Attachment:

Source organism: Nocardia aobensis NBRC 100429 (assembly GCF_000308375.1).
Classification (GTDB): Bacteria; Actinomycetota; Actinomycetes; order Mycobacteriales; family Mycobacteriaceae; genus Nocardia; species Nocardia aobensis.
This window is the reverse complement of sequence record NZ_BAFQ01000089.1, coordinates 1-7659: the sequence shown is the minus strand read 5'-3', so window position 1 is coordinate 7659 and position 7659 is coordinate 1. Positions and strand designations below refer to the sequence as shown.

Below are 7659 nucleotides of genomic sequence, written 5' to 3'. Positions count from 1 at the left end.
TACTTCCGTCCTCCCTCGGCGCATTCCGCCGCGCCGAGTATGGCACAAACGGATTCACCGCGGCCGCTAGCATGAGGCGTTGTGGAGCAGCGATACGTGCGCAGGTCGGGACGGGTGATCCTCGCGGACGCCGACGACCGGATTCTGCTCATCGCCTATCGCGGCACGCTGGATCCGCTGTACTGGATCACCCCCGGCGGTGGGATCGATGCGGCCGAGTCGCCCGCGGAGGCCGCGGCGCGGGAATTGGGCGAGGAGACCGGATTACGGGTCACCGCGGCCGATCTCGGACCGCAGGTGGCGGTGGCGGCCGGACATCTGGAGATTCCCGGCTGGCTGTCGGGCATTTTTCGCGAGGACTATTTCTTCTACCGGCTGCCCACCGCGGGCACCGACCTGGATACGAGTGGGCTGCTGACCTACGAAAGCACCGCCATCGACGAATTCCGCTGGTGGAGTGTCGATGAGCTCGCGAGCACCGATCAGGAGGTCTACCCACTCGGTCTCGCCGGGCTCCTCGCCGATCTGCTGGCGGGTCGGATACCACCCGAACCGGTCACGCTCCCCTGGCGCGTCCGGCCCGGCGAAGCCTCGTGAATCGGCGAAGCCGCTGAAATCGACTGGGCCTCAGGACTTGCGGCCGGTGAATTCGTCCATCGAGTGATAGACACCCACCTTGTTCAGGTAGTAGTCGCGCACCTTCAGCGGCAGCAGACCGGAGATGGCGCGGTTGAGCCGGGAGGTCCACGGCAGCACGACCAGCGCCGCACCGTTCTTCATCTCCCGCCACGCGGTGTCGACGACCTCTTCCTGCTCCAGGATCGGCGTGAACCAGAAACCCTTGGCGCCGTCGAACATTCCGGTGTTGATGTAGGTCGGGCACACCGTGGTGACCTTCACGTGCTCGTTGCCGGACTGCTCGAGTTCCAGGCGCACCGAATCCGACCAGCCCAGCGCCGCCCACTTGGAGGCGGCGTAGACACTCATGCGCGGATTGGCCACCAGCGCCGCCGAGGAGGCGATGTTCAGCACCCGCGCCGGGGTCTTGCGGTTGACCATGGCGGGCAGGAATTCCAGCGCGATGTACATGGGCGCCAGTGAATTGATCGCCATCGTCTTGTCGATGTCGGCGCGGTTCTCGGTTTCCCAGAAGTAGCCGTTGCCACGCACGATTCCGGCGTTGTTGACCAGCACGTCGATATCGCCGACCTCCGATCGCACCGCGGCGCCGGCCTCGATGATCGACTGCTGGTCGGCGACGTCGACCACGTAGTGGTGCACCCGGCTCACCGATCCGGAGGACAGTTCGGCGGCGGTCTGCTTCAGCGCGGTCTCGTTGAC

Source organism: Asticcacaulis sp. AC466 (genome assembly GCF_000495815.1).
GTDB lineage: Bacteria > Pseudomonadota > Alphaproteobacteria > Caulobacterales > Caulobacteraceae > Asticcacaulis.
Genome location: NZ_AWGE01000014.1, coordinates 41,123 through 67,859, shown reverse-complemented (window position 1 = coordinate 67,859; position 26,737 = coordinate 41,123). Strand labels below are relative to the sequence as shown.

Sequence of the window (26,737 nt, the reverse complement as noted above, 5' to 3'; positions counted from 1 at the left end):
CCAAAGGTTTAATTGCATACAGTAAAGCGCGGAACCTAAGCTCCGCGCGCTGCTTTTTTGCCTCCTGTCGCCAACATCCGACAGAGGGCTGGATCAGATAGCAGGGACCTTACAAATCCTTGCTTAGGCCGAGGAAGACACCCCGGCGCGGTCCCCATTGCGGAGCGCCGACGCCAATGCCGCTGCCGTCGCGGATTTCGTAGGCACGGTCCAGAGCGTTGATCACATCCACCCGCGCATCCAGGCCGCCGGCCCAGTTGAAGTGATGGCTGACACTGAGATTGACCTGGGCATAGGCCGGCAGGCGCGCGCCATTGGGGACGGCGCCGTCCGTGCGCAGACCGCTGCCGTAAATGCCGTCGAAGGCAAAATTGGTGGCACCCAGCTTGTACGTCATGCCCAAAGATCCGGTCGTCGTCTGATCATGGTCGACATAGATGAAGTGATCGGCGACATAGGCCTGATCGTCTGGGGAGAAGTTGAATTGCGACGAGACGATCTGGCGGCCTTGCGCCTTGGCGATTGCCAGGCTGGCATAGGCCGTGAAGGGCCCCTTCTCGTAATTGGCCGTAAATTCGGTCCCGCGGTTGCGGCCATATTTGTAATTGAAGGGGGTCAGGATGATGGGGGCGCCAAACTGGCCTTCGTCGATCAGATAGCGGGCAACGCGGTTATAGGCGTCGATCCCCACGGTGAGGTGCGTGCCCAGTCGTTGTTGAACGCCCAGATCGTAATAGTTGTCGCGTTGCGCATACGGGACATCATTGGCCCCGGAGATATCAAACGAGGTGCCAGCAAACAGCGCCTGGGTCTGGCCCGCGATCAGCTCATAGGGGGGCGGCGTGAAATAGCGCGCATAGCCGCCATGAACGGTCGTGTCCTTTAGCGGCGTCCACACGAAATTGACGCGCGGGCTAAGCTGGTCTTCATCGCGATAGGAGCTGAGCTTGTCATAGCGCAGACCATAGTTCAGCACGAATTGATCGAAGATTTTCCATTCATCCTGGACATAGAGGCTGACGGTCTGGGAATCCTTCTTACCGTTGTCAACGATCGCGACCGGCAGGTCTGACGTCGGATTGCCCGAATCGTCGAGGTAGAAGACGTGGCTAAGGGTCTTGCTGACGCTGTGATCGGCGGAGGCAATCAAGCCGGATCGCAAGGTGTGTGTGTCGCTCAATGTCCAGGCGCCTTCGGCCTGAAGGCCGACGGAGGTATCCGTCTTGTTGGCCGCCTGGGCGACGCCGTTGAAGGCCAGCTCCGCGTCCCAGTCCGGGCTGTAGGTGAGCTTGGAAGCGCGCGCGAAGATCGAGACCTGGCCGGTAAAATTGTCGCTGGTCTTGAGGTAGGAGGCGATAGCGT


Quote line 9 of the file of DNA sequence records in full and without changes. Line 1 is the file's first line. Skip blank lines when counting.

Sequence of the window (26,737 nt, the reverse complement as noted above, 5' to 3'; positions counted from 1 at the left end):